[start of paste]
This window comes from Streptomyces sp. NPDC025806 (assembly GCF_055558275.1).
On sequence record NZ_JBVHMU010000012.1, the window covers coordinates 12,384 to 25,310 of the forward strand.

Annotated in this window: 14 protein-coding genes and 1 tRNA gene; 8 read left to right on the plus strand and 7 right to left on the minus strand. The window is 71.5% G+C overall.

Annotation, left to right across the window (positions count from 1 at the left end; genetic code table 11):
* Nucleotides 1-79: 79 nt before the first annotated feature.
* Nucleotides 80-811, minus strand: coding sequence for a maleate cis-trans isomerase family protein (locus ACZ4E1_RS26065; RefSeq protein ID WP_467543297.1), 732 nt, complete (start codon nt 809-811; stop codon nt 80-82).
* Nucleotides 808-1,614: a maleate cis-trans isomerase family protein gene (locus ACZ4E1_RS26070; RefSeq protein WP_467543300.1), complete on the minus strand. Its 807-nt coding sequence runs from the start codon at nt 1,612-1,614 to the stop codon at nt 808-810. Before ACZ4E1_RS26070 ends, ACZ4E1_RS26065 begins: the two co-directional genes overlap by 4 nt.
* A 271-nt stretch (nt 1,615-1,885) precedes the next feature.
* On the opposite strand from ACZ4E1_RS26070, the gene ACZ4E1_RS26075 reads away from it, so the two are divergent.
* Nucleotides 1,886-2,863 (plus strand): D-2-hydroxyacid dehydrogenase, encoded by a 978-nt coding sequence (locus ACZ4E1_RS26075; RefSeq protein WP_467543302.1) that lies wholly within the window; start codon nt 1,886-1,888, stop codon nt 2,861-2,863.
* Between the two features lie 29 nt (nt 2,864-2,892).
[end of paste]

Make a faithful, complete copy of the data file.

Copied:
This window comes from Streptomyces sp. NPDC025806 (assembly GCF_055558275.1).
On sequence record NZ_JBVHMU010000012.1, the window covers coordinates 12,384 to 25,310 of the forward strand.

Annotated in this window: 14 protein-coding genes and 1 tRNA gene; 8 read left to right on the plus strand and 7 right to left on the minus strand. The window is 71.5% G+C overall.

Annotation, left to right across the window (positions count from 1 at the left end; genetic code table 11):
* Nucleotides 1-79: 79 nt before the first annotated feature.
* Nucleotides 80-811, minus strand: coding sequence for a maleate cis-trans isomerase family protein (locus ACZ4E1_RS26065; RefSeq protein ID WP_467543297.1), 732 nt, complete (start codon nt 809-811; stop codon nt 80-82).
* Nucleotides 808-1,614: a maleate cis-trans isomerase family protein gene (locus ACZ4E1_RS26070; RefSeq protein WP_467543300.1), complete on the minus strand. Its 807-nt coding sequence runs from the start codon at nt 1,612-1,614 to the stop codon at nt 808-810. Before ACZ4E1_RS26070 ends, ACZ4E1_RS26065 begins: the two co-directional genes overlap by 4 nt.
* A 271-nt stretch (nt 1,615-1,885) precedes the next feature.
* On the opposite strand from ACZ4E1_RS26070, the gene ACZ4E1_RS26075 reads away from it, so the two are divergent.
* Nucleotides 1,886-2,863 (plus strand): D-2-hydroxyacid dehydrogenase, encoded by a 978-nt coding sequence (locus ACZ4E1_RS26075; RefSeq protein WP_467543302.1) that lies wholly within the window; start codon nt 1,886-1,888, stop codon nt 2,861-2,863.
* Between the two features lie 29 nt (nt 2,864-2,892).